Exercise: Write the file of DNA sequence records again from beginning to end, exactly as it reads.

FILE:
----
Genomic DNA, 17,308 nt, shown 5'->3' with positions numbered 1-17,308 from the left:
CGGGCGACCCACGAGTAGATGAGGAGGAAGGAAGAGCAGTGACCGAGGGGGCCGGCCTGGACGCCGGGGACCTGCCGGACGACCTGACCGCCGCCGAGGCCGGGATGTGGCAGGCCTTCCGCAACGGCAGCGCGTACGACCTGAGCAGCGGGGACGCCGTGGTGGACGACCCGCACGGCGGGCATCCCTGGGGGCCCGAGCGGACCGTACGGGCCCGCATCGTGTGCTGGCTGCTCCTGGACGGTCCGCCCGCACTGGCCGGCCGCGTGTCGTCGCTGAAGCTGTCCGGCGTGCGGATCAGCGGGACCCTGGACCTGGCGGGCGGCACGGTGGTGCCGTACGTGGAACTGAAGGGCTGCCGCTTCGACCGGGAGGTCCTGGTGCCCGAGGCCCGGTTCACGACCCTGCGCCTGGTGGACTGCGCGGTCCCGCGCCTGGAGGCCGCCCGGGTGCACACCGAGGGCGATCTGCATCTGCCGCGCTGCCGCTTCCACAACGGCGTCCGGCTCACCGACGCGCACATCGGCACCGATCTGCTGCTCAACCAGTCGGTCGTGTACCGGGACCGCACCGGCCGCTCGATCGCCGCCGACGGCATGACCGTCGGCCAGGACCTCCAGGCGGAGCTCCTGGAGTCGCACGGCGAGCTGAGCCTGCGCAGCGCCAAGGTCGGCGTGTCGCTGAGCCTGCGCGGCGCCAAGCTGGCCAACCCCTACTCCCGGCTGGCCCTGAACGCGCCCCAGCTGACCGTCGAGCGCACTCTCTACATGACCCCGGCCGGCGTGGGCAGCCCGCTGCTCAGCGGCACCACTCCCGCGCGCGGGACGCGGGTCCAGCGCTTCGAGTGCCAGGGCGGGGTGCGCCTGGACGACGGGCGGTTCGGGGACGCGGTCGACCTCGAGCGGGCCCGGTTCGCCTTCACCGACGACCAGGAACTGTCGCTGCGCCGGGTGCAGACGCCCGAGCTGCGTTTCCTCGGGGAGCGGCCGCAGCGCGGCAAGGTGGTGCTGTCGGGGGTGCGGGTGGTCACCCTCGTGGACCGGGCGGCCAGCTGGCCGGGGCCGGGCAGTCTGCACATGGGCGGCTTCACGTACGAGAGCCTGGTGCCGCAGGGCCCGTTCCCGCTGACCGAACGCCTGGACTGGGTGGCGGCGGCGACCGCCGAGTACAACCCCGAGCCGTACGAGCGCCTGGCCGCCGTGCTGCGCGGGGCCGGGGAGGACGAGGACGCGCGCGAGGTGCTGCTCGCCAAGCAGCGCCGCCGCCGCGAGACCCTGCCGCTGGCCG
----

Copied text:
Genomic DNA, 17,308 nt, shown 5'->3' with positions numbered 1-17,308 from the left:
CGGGCGACCCACGAGTAGATGAGGAGGAAGGAAGAGCAGTGACCGAGGGGGCCGGCCTGGACGCCGGGGACCTGCCGGACGACCTGACCGCCGCCGAGGCCGGGATGTGGCAGGCCTTCCGCAACGGCAGCGCGTACGACCTGAGCAGCGGGGACGCCGTGGTGGACGACCCGCACGGCGGGCATCCCTGGGGGCCCGAGCGGACCGTACGGGCCCGCATCGTGTGCTGGCTGCTCCTGGACGGTCCGCCCGCACTGGCCGGCCGCGTGTCGTCGCTGAAGCTGTCCGGCGTGCGGATCAGCGGGACCCTGGACCTGGCGGGCGGCACGGTGGTGCCGTACGTGGAACTGAAGGGCTGCCGCTTCGACCGGGAGGTCCTGGTGCCCGAGGCCCGGTTCACGACCCTGCGCCTGGTGGACTGCGCGGTCCCGCGCCTGGAGGCCGCCCGGGTGCACACCGAGGGCGATCTGCATCTGCCGCGCTGCCGCTTCCACAACGGCGTCCGGCTCACCGACGCGCACATCGGCACCGATCTGCTGCTCAACCAGTCGGTCGTGTACCGGGACCGCACCGGCCGCTCGATCGCCGCCGACGGCATGACCGTCGGCCAGGACCTCCAGGCGGAGCTCCTGGAGTCGCACGGCGAGCTGAGCCTGCGCAGCGCCAAGGTCGGCGTGTCGCTGAGCCTGCGCGGCGCCAAGCTGGCCAACCCCTACTCCCGGCTGGCCCTGAACGCGCCCCAGCTGACCGTCGAGCGCACTCTCTACATGACCCCGGCCGGCGTGGGCAGCCCGCTGCTCAGCGGCACCACTCCCGCGCGCGGGACGCGGGTCCAGCGCTTCGAGTGCCAGGGCGGGGTGCGCCTGGACGACGGGCGGTTCGGGGACGCGGTCGACCTCGAGCGGGCCCGGTTCGCCTTCACCGACGACCAGGAACTGTCGCTGCGCCGGGTGCAGACGCCCGAGCTGCGTTTCCTCGGGGAGCGGCCGCAGCGCGGCAAGGTGGTGCTGTCGGGGGTGCGGGTGGTCACCCTCGTGGACCGGGCGGCCAGCTGGCCGGGGCCGGGCAGTCTGCACATGGGCGGCTTCACGTACGAGAGCCTGGTGCCGCAGGGCCCGTTCCCGCTGACCGAACGCCTGGACTGGGTGGCGGCGGCGACCGCCGAGTACAACCCCGAGCCGTACGAGCGCCTGGCCGCCGTGCTGCGCGGGGCCGGGGAGGACGAGGACGCGCGCGAGGTGCTGCTCGCCAAGCAGCGCCGCCGCCGCGAGACCCTGCCGCTGGCCG